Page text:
Some people got sick after eating dishes with tomatoes in them, but most people didnít ó some at home, some in restaurants. It was happening all across the country. A lot of people said they ate dishes with tomatoes in them. So, itís got to be the tomatoes, right? It couldnít possibly be the minimum-wage busboy who didnít wash his hands after using the restroom. After all, he already washed his hands once today. It must be the tomatoes! It couldnít be the grabby 3-year-old behind you who crawled on the floor then sucked his fingers and touched everything he could reach on his way out. He probably got sick from tomatoes.
It canít be the ice they put in your soda that comes from a machine that hasnít been cleaned since it was first installed; itís got to be the tomatoes.
It couldnít have been the guy who sneezed as he walked past your table without covering his nose; it must be the tomatoes.
It couldnít come from touching the menus that have been handled by every customer thatís ever been in the place. Thereís no way that could transmit germs; it must be the tomatoes.
Itís not the cash you just got out of the ATM or the change in your pocket. Everyone knows that thereís a secret ingredient in money that kills germs on contact ó no matter how many people with filthy hands touch it, it canít transmit disease. Itís got to be the tomatoes.
It canít come from the French fry your boyfriend snatched from the pile on your plate with the same hands he had been using to clean the fish tank 20 minutes ago; itís got to be the tomatoes.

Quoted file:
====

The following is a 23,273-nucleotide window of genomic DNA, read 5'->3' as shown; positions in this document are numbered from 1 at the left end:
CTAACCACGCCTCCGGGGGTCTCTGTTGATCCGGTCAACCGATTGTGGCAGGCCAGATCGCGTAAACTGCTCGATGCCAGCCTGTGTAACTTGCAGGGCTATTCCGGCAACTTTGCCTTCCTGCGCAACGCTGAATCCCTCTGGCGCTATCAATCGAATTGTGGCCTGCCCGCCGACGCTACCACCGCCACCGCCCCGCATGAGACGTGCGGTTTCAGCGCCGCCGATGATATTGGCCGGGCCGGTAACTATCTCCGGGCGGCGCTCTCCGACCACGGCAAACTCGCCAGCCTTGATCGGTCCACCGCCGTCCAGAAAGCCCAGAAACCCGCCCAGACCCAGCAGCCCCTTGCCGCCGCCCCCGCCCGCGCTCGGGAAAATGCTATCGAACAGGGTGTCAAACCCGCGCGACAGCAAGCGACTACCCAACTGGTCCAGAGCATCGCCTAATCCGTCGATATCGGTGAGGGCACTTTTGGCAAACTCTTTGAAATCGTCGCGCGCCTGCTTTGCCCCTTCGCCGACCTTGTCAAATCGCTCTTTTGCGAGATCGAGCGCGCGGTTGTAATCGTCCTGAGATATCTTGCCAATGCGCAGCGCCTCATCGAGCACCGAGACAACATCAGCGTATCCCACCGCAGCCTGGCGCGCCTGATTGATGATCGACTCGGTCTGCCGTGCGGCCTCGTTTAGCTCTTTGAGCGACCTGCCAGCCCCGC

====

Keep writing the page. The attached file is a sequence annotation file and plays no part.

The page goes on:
Itís not the hamburger you ate with your bare hands after driving the rental car you picked up at the airport two hours ago, because they always disinfect those steering wheels. Itís got to be the tomatoes.
It couldnít be touching the snot-encrusted Game Boy that Junior and his little brother were fighting over all morning. Itís the tomatoes.
It wasnít the diaper that you just changed in the rest area, you could eat off the floor in those places, itís the tomatoes you put on your BLT.
Itís probably not the plastic utensils in those little buckets in the company cafeteria. Sure, itís hard to grab one fork without touching two of the others, but one little touch wonít spread germs. Itís not like theyíre tomatoes.
It couldnít come from the telephone. Sure, every time you touch it youíre practically sucking up someone elseís dried spit, but we all know itís the tomatoes. What else could it possibly be?
Thereís no way disease could be spread by children. Talk to any parent or teacher, and theyíll tell you they rarely get sick during the school year. Itís only when they eat, touch or walk past a tomato that they start to feel ill.
Shake hands? Kiss on the cheek? Grab a strap on the bus, a handrail on an escalator? Eat a hot dog at the ballpark that got passed down the row to you hand over hand? Itís all risky behavior. Who knows if the other people who touched those things might have touched a tomato first?
Whoops! Wait a minute. The FDA just announced itís perfectly safe to eat tomatoes. It turns out that theyíre actually good for you! Go figure. Thank goodness this scare didnít put every tomato grower in the country out of business ó it just cost them tens of millions of dollars theyíll never get back.
Something else must have made all those people sick. It couldnít possibly have been the five-alarm chili they ate for lunch or the three tequilas they drained to wash them down. Itís got to be the jalapenos Ö
Jim Mullen is the author of ďIt Takes a Village Idiot: Complicating the Simple LifeĒ and ďBabyís First Tattoo.Ē You can reach him at firstname.lastname@example.org